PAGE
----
Augusten Burroughs once said that writers are experience junkies, and Talese fits the bill. Talese–who has been married to Nan Talese (she edited James Frey‘s Million Little Piece) for fifty years–can be found at baseball games in Cuba or the gay bars of Beijing, wanting to see humanity in all its experience.

Below is Wikinews reporter David Shankbone’s interview with Gay Talese.

Contents

  • 1 On Gay Talese
  • 2 On a higher power and how he’d like to die
  • 3 On the media and Iraq
  • 4 On the Iraq War
  • 5 State of Journalism
  • 6 On travel to Cuba
  • 7 On Chinese gay bars
  • 8 On the literary canon
  • 9 Sources


Monday, May 26, 2008

The 27th Young Designers’ Exhibition 2008, recognized by the International Council of Societies of Industrial Design (ICSID) as the largest show of student creations, recently ended Sunday May 18. It was held at the Taipei World Trade Center. Improvements and expansions were seen with 107 academical and industrial units. Different design competitions participated and showcased their products and also received awards.

It’s no doubt that companies related to design and cultural industries want to discover creative talents from academical units in this exhibition. However, most companies still try to showcase different conceptional and applicative products in order to promote Taiwan’s designs into the world market. A typical example is Fora Series, a photo-voltaic product series by the Tsann Kuen Trans-nation Group.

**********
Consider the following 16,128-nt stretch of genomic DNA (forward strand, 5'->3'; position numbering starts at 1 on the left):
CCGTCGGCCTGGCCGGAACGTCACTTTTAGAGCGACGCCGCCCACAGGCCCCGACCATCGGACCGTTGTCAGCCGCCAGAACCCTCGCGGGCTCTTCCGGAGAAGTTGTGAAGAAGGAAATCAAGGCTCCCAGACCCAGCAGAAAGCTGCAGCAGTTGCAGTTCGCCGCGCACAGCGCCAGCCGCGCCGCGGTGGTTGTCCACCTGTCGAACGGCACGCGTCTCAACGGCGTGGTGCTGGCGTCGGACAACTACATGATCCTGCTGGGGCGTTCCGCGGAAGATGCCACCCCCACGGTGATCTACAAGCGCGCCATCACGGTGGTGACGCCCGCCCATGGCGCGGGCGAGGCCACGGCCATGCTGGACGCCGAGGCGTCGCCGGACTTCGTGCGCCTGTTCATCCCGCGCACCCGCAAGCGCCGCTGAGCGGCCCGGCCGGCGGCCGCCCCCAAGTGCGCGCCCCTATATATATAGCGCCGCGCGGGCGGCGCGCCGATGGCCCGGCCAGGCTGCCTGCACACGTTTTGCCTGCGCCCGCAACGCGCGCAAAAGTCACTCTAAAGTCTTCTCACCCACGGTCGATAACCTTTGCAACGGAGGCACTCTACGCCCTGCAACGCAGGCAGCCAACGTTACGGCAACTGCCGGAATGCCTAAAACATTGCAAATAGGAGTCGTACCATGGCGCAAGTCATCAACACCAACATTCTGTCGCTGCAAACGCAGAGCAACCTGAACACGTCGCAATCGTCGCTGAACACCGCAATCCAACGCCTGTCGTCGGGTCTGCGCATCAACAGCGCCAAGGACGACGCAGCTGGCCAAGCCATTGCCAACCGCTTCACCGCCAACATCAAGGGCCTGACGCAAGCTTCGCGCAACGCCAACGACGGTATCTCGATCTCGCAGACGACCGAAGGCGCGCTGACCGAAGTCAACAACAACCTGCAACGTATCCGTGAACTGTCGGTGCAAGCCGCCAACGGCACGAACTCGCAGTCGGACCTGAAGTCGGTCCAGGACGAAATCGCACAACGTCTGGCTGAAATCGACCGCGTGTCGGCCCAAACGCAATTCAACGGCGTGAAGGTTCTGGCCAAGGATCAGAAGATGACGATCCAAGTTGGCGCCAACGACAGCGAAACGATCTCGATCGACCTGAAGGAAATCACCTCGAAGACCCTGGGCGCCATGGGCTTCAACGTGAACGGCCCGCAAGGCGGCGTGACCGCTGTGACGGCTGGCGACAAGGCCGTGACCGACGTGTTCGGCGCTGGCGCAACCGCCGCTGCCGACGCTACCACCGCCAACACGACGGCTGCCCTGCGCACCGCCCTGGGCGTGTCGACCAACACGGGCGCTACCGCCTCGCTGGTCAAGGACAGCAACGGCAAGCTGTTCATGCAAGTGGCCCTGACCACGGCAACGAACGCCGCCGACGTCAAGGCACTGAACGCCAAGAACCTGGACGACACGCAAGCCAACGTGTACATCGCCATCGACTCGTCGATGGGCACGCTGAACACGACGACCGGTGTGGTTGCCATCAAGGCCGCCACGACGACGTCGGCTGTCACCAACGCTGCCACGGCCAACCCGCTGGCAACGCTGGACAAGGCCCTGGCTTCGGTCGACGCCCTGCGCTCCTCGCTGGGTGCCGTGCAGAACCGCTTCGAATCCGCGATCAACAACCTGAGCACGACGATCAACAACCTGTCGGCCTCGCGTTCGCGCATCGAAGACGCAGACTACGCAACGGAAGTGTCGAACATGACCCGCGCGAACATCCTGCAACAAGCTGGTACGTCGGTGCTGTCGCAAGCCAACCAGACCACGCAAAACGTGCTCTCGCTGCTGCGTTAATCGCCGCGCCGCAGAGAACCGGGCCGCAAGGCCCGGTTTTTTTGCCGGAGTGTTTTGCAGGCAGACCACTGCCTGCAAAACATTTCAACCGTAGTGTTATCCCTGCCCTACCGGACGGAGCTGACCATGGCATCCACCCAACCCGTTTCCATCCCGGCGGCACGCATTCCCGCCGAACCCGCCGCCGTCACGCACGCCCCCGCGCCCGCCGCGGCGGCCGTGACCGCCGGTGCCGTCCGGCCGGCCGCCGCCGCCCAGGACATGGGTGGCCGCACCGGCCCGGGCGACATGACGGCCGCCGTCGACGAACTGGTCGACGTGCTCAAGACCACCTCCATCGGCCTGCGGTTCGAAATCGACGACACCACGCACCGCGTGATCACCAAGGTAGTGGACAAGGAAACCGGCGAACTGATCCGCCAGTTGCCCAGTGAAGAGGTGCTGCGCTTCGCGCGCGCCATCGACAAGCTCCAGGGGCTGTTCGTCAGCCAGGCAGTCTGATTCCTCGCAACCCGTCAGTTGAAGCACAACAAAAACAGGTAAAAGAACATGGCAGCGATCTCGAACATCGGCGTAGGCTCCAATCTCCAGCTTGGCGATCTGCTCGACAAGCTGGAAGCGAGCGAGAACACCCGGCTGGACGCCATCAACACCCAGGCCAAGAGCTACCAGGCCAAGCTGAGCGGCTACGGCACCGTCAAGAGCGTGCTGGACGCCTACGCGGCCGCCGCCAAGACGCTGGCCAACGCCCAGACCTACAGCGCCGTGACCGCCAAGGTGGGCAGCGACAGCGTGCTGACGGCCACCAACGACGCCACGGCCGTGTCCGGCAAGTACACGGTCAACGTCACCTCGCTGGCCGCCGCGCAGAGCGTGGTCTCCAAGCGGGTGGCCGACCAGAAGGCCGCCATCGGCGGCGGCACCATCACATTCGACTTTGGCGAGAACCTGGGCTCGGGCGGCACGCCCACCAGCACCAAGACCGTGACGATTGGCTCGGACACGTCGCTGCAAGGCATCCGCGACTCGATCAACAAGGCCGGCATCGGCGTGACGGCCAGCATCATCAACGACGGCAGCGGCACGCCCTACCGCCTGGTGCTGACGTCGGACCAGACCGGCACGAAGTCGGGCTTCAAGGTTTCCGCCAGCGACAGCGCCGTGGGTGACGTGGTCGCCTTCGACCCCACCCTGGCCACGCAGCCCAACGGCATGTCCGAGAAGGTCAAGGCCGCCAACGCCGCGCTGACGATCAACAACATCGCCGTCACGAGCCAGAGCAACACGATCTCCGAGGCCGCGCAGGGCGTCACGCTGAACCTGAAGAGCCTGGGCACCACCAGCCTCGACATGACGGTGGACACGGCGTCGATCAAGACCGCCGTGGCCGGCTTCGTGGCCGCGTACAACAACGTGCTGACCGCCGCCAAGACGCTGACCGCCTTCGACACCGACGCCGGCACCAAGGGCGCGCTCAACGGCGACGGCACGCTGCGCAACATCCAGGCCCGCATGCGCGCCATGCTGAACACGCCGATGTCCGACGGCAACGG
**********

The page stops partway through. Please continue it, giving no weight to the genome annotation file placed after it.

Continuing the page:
Before entering into their careers, students participated in this show and showcased varied styles that differ from the usual industrial businesspeople. To get more opportunities and in order to interact with the design and cultural industries, students also participated in vast competitions and tried to get the top places. Some students also tried to design conceptional products in conjunction with industrial designs, especially in some design competitions.

In summary, not only did the 2008 YODEX, have companies which can discover talents and showcase achievements of industrial design in the exhibition, but students can make their stages to showcase excellences from their creations in several competitions related to YODEX.



Tattoos Are Gaining Worldwide Popularity

by